The Scientific Reason Why You Always Have Room for Dessert No Matter How Full You Feel
You know how it goes. You're feeling full after a nice meal and then moments later you're actually in the mood to eat more, but only if it's dessert. This usually happens after dinner however it can happen following any meal where something sweet is involved.
According to Henry Ford Health, there's science behind what has been named 'dessert stomach' and it's a real phenomenon. I know I'm not alone when it comes to craving dessert not long after I feel too full to eat anything else like a small scoop of ice cream or a couple of cookies.
Personally, I'm surprised by my ability to eat dessert after a full meal. Maybe not immediately after but within 30 minutes if not sooner, all of a sudden, no matter how full I am, the only thing that does sound delicious to my full tummy is something sweet, especially if it's staring at me in the face.
This idea of having a ‘dessert stomach’ is very real. Of course, it’s not a literal second stomach. But introducing a new food, especially something sweet after a savory meal, can override satiety cues and make you feel hungry again. After a while of eating a food, your senses get tired of it, but when you change it up, your tastebuds get excited again. Chemicals, like dopamine, stimulate the brain’s reward center and make eating pleasurable.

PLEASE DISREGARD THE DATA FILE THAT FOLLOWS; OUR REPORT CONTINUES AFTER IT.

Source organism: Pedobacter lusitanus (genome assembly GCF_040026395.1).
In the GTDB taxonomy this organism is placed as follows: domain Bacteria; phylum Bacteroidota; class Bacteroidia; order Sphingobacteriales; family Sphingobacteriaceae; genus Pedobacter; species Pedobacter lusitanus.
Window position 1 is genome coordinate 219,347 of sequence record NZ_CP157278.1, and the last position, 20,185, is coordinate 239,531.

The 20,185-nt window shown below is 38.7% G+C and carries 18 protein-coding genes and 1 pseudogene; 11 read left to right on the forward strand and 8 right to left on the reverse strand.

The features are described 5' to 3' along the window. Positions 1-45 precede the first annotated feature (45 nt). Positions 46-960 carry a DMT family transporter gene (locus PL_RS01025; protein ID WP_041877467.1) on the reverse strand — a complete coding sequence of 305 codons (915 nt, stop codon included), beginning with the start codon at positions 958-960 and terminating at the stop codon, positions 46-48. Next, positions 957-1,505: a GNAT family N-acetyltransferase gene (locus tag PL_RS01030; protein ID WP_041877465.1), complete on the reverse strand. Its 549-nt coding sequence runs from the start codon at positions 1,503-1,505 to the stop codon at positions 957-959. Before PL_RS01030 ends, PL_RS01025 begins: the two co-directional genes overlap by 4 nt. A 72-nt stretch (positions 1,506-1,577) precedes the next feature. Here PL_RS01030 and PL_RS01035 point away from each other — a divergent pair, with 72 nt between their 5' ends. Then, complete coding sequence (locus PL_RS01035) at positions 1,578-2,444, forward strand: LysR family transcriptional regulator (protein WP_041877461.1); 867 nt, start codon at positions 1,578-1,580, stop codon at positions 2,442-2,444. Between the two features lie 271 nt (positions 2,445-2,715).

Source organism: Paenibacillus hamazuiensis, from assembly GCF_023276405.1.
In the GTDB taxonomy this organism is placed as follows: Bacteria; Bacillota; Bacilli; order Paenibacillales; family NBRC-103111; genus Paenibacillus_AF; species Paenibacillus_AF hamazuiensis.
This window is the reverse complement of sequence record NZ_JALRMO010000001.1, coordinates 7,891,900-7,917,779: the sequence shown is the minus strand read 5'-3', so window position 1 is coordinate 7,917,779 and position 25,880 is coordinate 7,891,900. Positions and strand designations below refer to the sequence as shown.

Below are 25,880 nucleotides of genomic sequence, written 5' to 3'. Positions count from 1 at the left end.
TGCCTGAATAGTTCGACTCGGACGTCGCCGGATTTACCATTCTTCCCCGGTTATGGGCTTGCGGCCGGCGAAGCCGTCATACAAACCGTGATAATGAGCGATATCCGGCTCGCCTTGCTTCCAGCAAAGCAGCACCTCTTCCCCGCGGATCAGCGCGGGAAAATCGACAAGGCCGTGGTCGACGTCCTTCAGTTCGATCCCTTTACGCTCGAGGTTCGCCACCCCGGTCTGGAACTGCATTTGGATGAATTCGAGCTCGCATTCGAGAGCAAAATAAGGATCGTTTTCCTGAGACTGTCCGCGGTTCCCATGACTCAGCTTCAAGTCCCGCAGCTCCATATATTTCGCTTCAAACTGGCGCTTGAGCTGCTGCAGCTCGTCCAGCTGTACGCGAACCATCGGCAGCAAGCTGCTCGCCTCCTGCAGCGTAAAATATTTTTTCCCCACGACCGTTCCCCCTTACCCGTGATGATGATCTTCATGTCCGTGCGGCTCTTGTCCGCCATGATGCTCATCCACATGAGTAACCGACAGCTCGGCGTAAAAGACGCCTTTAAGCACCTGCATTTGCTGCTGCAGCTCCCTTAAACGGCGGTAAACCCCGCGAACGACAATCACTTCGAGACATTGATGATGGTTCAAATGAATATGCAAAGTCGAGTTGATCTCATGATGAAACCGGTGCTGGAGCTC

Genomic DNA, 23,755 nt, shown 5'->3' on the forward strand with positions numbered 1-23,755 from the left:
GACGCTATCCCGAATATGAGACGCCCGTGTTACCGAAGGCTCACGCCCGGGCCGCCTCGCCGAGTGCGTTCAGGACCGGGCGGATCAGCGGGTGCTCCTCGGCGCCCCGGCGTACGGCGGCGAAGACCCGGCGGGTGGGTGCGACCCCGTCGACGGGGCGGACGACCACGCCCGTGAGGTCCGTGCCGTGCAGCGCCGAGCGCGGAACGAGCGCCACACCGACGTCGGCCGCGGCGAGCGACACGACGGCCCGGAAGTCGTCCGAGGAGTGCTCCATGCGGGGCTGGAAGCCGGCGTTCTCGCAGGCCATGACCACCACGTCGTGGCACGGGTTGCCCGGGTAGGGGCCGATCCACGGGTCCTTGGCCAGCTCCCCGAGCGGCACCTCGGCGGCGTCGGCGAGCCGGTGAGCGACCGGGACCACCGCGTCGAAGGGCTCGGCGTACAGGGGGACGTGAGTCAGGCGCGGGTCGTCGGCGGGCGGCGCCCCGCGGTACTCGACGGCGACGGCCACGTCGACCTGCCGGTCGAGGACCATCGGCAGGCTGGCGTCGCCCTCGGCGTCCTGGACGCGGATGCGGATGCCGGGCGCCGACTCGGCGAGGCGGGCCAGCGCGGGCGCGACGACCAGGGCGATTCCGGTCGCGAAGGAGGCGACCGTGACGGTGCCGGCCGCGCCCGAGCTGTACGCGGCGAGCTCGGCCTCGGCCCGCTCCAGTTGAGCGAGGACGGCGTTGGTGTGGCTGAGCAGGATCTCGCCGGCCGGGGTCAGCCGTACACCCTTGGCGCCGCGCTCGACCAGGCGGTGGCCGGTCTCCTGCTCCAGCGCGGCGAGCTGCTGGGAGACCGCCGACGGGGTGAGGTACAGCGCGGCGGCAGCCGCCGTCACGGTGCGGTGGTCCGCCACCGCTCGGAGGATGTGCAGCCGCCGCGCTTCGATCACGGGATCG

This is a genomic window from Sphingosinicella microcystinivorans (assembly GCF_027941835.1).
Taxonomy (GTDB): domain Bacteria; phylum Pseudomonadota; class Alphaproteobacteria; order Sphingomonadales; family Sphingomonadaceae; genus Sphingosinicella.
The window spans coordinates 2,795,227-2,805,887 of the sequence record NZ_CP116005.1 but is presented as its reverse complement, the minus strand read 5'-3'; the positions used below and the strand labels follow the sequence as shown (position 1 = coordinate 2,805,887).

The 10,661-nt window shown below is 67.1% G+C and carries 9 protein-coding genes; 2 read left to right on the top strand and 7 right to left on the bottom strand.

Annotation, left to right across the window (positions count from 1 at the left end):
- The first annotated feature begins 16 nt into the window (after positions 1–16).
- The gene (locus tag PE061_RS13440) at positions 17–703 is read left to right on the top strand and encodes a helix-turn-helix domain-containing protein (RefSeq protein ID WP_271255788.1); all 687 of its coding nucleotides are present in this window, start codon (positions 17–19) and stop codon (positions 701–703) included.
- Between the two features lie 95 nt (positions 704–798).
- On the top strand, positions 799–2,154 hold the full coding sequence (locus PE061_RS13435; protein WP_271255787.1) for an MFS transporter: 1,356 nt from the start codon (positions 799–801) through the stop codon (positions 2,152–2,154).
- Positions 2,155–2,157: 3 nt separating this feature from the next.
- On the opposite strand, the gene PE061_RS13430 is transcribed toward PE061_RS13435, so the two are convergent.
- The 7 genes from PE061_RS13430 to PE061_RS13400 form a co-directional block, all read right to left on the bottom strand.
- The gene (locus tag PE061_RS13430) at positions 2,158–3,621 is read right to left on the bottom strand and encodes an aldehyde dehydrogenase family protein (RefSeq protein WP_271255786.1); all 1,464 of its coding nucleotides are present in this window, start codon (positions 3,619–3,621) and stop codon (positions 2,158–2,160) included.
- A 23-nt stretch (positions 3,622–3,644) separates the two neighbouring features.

The scientific evidence behind this is something called 'sensory-specific satiety' according to the Daily Mail. Basically, the more we eat something the less we want it after a while during our meal so the less we like it so to speak and that often gives us the impression we're full. However, a new taste, texture, or flavor overrides feeling full.
I mean often we are full because we may have overeaten so physically there's no way we're eating dessert any time soon. However, most of us will notice that even after stuffing ourselves, even if it's an hour or two later, we'll crave something sweet, even if it's just a small bite.
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